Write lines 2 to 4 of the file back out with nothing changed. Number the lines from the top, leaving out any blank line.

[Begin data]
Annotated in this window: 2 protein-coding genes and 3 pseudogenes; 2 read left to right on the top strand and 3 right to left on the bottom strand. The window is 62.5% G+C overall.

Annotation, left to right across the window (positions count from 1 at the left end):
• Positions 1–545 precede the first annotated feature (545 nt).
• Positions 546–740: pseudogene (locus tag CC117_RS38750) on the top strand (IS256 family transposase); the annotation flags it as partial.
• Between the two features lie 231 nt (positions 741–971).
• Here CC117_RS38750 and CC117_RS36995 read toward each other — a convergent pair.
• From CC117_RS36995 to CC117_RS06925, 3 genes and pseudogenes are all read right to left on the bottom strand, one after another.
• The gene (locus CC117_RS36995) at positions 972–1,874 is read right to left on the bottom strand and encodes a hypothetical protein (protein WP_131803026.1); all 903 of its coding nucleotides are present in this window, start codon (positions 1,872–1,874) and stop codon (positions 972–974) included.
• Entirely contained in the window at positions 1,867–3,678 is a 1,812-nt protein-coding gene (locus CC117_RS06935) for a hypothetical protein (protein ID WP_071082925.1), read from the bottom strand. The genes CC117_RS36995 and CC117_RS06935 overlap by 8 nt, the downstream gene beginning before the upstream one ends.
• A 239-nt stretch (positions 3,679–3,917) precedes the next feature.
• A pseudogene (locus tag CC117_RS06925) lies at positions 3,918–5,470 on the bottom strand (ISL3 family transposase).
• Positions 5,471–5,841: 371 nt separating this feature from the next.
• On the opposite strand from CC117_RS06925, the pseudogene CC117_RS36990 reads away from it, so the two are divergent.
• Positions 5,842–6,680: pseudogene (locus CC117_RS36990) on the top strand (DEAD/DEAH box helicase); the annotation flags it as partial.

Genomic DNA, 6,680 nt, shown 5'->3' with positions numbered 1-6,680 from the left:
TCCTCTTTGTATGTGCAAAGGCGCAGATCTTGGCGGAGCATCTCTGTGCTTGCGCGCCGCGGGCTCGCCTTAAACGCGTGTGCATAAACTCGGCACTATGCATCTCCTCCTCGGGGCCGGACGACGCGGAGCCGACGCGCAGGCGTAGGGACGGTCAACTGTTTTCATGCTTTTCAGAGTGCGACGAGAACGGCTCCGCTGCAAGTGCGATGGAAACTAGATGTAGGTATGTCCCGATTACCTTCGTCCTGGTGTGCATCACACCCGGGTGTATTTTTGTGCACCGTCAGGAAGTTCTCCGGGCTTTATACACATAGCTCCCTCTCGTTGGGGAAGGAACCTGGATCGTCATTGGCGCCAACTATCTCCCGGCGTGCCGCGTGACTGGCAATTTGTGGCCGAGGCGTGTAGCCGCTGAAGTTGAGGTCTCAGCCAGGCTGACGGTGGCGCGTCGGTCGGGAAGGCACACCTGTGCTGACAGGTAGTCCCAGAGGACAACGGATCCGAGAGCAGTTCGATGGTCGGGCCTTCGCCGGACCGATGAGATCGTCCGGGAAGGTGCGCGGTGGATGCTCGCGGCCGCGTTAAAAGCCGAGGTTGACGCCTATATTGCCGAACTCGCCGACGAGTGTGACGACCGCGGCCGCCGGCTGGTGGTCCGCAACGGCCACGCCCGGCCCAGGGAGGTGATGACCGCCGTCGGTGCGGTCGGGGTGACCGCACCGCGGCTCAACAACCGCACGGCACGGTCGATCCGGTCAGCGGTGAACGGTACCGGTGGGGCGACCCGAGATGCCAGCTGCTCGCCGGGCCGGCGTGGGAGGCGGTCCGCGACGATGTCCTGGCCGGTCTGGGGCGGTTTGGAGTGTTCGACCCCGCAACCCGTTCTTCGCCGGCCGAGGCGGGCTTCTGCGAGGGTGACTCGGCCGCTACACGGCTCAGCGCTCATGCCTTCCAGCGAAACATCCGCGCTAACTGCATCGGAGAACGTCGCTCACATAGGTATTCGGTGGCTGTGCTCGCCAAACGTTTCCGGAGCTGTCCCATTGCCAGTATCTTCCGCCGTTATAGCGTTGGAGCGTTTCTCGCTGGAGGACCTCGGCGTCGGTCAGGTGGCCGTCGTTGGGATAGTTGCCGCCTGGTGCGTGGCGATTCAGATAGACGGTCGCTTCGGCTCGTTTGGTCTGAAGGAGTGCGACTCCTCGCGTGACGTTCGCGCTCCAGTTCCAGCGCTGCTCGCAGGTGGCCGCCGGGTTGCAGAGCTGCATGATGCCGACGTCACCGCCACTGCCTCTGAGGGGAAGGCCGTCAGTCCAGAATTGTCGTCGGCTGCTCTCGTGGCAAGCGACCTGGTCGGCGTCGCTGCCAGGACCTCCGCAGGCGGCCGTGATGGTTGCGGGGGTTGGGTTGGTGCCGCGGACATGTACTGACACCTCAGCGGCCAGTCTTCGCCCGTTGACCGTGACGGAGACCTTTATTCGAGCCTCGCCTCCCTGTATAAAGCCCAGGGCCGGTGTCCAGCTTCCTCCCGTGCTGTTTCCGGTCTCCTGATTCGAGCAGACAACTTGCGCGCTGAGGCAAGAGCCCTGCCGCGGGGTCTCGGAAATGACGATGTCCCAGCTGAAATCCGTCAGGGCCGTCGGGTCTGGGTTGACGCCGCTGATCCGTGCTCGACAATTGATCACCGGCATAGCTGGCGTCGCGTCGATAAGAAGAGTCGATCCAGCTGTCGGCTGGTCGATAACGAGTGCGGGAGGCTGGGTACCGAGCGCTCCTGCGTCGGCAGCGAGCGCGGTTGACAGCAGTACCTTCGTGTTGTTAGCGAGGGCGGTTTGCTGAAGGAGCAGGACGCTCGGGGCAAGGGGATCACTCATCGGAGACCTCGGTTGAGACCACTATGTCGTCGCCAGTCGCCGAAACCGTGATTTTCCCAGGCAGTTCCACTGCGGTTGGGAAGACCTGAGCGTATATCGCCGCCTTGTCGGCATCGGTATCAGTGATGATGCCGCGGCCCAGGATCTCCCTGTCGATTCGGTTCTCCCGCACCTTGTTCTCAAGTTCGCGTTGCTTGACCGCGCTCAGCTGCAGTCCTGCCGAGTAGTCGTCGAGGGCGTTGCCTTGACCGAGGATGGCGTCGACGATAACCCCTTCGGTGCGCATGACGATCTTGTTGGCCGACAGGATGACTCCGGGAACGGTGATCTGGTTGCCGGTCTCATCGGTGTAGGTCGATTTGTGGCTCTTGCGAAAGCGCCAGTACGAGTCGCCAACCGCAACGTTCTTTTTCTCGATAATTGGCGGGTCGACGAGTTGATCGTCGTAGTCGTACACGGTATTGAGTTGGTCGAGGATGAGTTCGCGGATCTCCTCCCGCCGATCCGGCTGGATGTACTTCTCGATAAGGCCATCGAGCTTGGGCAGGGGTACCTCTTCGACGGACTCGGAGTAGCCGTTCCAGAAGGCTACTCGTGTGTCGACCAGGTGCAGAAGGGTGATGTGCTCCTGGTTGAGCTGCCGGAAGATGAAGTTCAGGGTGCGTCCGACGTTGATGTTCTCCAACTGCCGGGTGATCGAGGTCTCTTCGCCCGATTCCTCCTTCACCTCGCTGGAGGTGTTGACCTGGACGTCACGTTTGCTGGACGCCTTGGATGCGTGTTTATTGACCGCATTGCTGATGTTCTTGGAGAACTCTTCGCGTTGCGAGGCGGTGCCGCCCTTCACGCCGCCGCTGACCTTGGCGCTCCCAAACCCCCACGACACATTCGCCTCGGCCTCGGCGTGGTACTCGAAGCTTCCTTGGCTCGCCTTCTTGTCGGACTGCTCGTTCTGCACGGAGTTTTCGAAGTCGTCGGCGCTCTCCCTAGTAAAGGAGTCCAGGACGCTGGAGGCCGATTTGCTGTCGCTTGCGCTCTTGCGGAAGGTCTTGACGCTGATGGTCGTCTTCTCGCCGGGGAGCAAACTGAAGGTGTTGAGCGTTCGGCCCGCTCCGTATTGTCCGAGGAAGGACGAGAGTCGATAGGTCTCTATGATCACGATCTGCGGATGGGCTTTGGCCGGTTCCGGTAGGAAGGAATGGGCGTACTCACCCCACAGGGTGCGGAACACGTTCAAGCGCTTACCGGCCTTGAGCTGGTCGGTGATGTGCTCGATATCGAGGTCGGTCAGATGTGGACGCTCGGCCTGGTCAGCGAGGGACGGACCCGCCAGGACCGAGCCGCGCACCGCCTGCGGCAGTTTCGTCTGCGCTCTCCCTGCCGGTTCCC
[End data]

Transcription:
Annotation, left to right across the window (positions count from 1 at the left end):
• Positions 1–545 precede the first annotated feature (545 nt).
• Positions 546–740: pseudogene (locus tag CC117_RS38750) on the top strand (IS256 family transposase); the annotation flags it as partial.